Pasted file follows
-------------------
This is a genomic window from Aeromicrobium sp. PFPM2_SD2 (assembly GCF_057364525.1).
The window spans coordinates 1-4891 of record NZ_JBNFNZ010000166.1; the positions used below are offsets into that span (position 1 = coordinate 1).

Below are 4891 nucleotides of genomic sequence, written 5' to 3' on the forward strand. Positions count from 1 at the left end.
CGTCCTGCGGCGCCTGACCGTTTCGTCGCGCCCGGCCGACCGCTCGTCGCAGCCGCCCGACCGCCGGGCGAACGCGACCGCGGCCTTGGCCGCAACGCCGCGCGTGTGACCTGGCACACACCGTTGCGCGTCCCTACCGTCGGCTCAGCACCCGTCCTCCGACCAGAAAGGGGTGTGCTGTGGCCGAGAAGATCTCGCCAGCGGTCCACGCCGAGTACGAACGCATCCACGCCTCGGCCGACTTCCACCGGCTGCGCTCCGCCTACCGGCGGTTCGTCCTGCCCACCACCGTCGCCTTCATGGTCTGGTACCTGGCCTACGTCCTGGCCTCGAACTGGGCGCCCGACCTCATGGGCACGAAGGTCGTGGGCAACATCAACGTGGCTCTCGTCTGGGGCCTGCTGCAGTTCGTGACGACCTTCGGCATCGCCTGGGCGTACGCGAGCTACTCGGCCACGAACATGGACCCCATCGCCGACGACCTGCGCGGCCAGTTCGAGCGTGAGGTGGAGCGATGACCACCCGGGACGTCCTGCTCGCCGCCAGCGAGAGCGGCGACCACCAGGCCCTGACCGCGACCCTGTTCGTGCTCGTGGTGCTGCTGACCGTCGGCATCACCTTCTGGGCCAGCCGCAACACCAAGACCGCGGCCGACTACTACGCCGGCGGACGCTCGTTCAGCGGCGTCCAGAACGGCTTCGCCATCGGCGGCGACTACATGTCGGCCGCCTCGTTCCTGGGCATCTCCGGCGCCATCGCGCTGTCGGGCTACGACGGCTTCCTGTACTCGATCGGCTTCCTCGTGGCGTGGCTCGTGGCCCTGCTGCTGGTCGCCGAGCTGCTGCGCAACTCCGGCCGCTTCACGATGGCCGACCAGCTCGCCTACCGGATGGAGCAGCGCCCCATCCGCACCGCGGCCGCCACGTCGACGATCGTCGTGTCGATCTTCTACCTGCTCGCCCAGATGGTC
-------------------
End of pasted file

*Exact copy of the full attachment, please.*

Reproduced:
This is a genomic window from Aeromicrobium sp. PFPM2_SD2 (assembly GCF_057364525.1).
The window spans coordinates 1-4891 of record NZ_JBNFNZ010000166.1; the positions used below are offsets into that span (position 1 = coordinate 1).

Below are 4891 nucleotides of genomic sequence, written 5' to 3' on the forward strand. Positions count from 1 at the left end.
CGTCCTGCGGCGCCTGACCGTTTCGTCGCGCCCGGCCGACCGCTCGTCGCAGCCGCCCGACCGCCGGGCGAACGCGACCGCGGCCTTGGCCGCAACGCCGCGCGTGTGACCTGGCACACACCGTTGCGCGTCCCTACCGTCGGCTCAGCACCCGTCCTCCGACCAGAAAGGGGTGTGCTGTGGCCGAGAAGATCTCGCCAGCGGTCCACGCCGAGTACGAACGCATCCACGCCTCGGCCGACTTCCACCGGCTGCGCTCCGCCTACCGGCGGTTCGTCCTGCCCACCACCGTCGCCTTCATGGTCTGGTACCTGGCCTACGTCCTGGCCTCGAACTGGGCGCCCGACCTCATGGGCACGAAGGTCGTGGGCAACATCAACGTGGCTCTCGTCTGGGGCCTGCTGCAGTTCGTGACGACCTTCGGCATCGCCTGGGCGTACGCGAGCTACTCGGCCACGAACATGGACCCCATCGCCGACGACCTGCGCGGCCAGTTCGAGCGTGAGGTGGAGCGATGACCACCCGGGACGTCCTGCTCGCCGCCAGCGAGAGCGGCGACCACCAGGCCCTGACCGCGACCCTGTTCGTGCTCGTGGTGCTGCTGACCGTCGGCATCACCTTCTGGGCCAGCCGCAACACCAAGACCGCGGCCGACTACTACGCCGGCGGACGCTCGTTCAGCGGCGTCCAGAACGGCTTCGCCATCGGCGGCGACTACATGTCGGCCGCCTCGTTCCTGGGCATCTCCGGCGCCATCGCGCTGTCGGGCTACGACGGCTTCCTGTACTCGATCGGCTTCCTCGTGGCGTGGCTCGTGGCCCTGCTGCTGGTCGCCGAGCTGCTGCGCAACTCCGGCCGCTTCACGATGGCCGACCAGCTCGCCTACCGGATGGAGCAGCGCCCCATCCGCACCGCGGCCGCCACGTCGACGATCGTCGTGTCGATCTTCTACCTGCTCGCCCAGATGGTC